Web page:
The nurse who ordered me locked in my room told Dr. Treffert it was because I was wearing makeup like a girl. He told her he didn't care if I was wearing a dress, I was not to be locked in my room, because I wasn't violating and hospital rules. She argued with him, and he finally told her to unlock my door or she could stand in line at the unemployment office.

She refused, and Dr. Treffert ordered the orderly to open my room, and put my furniture back in. Then he told the unit staff that I was not to be punished for any infraction unless it was a serious infraction and only then after express written permission from him. The nurse and the desk orderly complained to Madison that Dr. Treffert was taking on personal patients while he was superintendent.

The letter that Madison wrote back said that if Dr. Treffert had personal patients as superintendent, then he must have a good reason for it, that is why he was named superintendent, because he was resourceful and understood psychiatric patients better than most.

Dr. Treffert was not the kind of superintendent to lord over others, unless it was for the patients benefit. He was a gentle man, well over six feet tall, but he had a kind heart. Then the next day on liberty I asked him if he meant what he had said about him not caring if I wore a dress or not. He said he did, and I asked him if I could go in to Oshkosh to do a little shopping. His smile was warm and friendly when he said, "of course".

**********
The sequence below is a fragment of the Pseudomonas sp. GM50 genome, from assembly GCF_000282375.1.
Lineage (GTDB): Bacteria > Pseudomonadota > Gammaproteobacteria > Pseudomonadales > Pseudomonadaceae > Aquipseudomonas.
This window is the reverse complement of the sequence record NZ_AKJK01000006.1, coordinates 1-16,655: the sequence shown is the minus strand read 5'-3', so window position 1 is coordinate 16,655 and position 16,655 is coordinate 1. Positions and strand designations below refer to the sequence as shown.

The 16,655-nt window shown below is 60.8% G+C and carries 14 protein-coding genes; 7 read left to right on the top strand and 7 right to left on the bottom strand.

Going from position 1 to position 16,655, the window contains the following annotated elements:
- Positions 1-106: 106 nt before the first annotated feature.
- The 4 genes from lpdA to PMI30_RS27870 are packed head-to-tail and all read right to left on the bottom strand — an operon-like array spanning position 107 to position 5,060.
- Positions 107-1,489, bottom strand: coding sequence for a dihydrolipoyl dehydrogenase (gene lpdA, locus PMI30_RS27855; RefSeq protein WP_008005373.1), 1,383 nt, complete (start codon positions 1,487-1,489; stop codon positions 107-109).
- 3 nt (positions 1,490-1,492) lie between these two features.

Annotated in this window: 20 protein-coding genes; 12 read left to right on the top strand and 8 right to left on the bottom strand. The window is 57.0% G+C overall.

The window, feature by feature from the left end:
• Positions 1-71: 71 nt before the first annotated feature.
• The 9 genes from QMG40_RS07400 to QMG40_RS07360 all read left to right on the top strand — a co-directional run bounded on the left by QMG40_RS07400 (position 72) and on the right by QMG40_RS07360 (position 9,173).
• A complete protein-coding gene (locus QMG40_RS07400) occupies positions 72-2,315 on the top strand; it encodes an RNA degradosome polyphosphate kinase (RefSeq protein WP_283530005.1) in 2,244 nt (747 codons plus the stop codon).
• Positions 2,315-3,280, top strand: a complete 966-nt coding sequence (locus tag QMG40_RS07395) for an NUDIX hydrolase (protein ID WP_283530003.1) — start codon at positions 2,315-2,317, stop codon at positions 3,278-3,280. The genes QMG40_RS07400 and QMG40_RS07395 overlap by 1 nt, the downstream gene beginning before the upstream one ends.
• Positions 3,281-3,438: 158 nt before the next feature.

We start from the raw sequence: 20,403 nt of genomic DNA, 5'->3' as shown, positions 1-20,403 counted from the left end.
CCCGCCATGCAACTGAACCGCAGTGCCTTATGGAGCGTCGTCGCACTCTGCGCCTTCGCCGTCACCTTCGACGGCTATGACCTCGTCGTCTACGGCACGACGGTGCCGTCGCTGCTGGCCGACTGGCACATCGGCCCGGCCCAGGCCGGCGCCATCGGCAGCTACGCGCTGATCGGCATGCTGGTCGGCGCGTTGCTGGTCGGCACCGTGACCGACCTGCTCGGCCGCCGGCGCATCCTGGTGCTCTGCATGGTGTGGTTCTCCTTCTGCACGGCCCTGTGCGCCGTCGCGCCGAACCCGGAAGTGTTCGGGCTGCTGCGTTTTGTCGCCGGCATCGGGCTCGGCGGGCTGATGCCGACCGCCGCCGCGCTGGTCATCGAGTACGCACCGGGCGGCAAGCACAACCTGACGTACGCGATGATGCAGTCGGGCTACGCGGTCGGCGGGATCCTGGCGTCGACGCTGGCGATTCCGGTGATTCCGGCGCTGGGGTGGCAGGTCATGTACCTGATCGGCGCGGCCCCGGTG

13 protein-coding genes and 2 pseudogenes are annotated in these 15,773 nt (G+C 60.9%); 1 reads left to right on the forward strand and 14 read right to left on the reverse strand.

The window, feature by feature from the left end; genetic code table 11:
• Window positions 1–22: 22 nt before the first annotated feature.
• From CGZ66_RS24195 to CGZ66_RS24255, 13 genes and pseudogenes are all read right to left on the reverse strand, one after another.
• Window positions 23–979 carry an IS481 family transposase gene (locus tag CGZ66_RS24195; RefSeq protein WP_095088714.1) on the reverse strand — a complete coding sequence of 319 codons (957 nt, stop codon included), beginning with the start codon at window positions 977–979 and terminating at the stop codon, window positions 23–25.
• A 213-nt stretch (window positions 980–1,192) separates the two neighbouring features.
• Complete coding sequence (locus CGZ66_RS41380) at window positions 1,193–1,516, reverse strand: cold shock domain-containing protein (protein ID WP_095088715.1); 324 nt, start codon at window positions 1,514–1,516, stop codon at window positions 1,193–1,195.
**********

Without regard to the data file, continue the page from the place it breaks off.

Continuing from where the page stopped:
His attempts to stop my abusers was futile though because the ward staff wasn't forwarding my letters to him. But I told him on liberty, and he made it known to the ward staff that all letters addressed to him will either be delivered to him or the staff person responsible will be fired. After I got my female wardrobe from J. C. Penny's and Sears & Roebuck in Oshkosh, I had new rules. The boys rules no longer applied to me, I was to adhere to the rules for the girls. By day I was to be on the girls ward, and by night on the vacant ward, with a key to my room.

Dr. Darold A. Treffert, PhD MD will always be the hero to me every girl dreams of, but he was my reality. I remember him still today and I will never forget the kind
man who had my life in the palm of his hands, but treated me like a lady, like a human being.

Today the Winnebago State Hospital is called the Winnebago Mental Health Institute
and the first street on the grounds is named Treffert Drive in his honor. He was a real
man, loving, kind, understanding, and never once raised his voice. To me he will
always be my ideal man.

 

 

 

 

 

 

 

 

 

 

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Reviewed by Phyllis Jean Green 11/2/2010
What a moving tribute you have created, Barbara.
Thank all the stars above that you and Dr. Treffert found one another.
He was obviously a wonderful human being, as are you. I am sure